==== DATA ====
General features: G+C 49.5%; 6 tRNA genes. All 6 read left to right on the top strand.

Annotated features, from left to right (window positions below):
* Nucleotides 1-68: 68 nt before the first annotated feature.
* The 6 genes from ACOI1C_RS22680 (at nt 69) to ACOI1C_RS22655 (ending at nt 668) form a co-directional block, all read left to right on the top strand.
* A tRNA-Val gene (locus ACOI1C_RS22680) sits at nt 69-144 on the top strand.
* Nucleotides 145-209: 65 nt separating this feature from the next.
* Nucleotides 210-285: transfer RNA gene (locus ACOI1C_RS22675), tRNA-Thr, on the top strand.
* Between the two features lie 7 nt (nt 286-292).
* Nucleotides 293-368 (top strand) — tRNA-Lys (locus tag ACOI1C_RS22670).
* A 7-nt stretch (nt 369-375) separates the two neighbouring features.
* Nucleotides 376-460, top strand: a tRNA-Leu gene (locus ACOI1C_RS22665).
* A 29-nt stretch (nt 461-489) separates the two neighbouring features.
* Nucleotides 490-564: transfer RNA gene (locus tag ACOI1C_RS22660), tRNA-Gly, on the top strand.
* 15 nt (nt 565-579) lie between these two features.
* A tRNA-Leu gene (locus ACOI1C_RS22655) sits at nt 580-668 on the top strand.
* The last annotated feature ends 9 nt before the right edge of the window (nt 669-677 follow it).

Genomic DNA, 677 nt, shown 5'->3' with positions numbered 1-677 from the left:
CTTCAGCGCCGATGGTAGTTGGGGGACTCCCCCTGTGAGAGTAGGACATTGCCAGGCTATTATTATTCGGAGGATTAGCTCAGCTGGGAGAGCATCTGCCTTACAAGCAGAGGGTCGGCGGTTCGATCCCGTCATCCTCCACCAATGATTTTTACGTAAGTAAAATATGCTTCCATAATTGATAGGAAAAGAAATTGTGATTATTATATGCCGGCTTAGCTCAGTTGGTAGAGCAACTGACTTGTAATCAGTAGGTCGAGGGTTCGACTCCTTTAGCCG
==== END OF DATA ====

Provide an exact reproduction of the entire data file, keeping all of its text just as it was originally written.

General features: G+C 49.5%; 6 tRNA genes. All 6 read left to right on the top strand.

Annotated features, from left to right (window positions below):
* Nucleotides 1-68: 68 nt before the first annotated feature.
* The 6 genes from ACOI1C_RS22680 (at nt 69) to ACOI1C_RS22655 (ending at nt 668) form a co-directional block, all read left to right on the top strand.
* A tRNA-Val gene (locus ACOI1C_RS22680) sits at nt 69-144 on the top strand.
* Nucleotides 145-209: 65 nt separating this feature from the next.
* Nucleotides 210-285: transfer RNA gene (locus ACOI1C_RS22675), tRNA-Thr, on the top strand.
* Between the two features lie 7 nt (nt 286-292).
* Nucleotides 293-368 (top strand) — tRNA-Lys (locus tag ACOI1C_RS22670).
* A 7-nt stretch (nt 369-375) separates the two neighbouring features.
* Nucleotides 376-460, top strand: a tRNA-Leu gene (locus ACOI1C_RS22665).
* A 29-nt stretch (nt 461-489) separates the two neighbouring features.
* Nucleotides 490-564: transfer RNA gene (locus tag ACOI1C_RS22660), tRNA-Gly, on the top strand.
* 15 nt (nt 565-579) lie between these two features.
* A tRNA-Leu gene (locus ACOI1C_RS22655) sits at nt 580-668 on the top strand.
* The last annotated feature ends 9 nt before the right edge of the window (nt 669-677 follow it).

Genomic DNA, 677 nt, shown 5'->3' with positions numbered 1-677 from the left:
CTTCAGCGCCGATGGTAGTTGGGGGACTCCCCCTGTGAGAGTAGGACATTGCCAGGCTATTATTATTCGGAGGATTAGCTCAGCTGGGAGAGCATCTGCCTTACAAGCAGAGGGTCGGCGGTTCGATCCCGTCATCCTCCACCAATGATTTTTACGTAAGTAAAATATGCTTCCATAATTGATAGGAAAAGAAATTGTGATTATTATATGCCGGCTTAGCTCAGTTGGTAGAGCAACTGACTTGTAATCAGTAGGTCGAGGGTTCGACTCCTTTAGCCG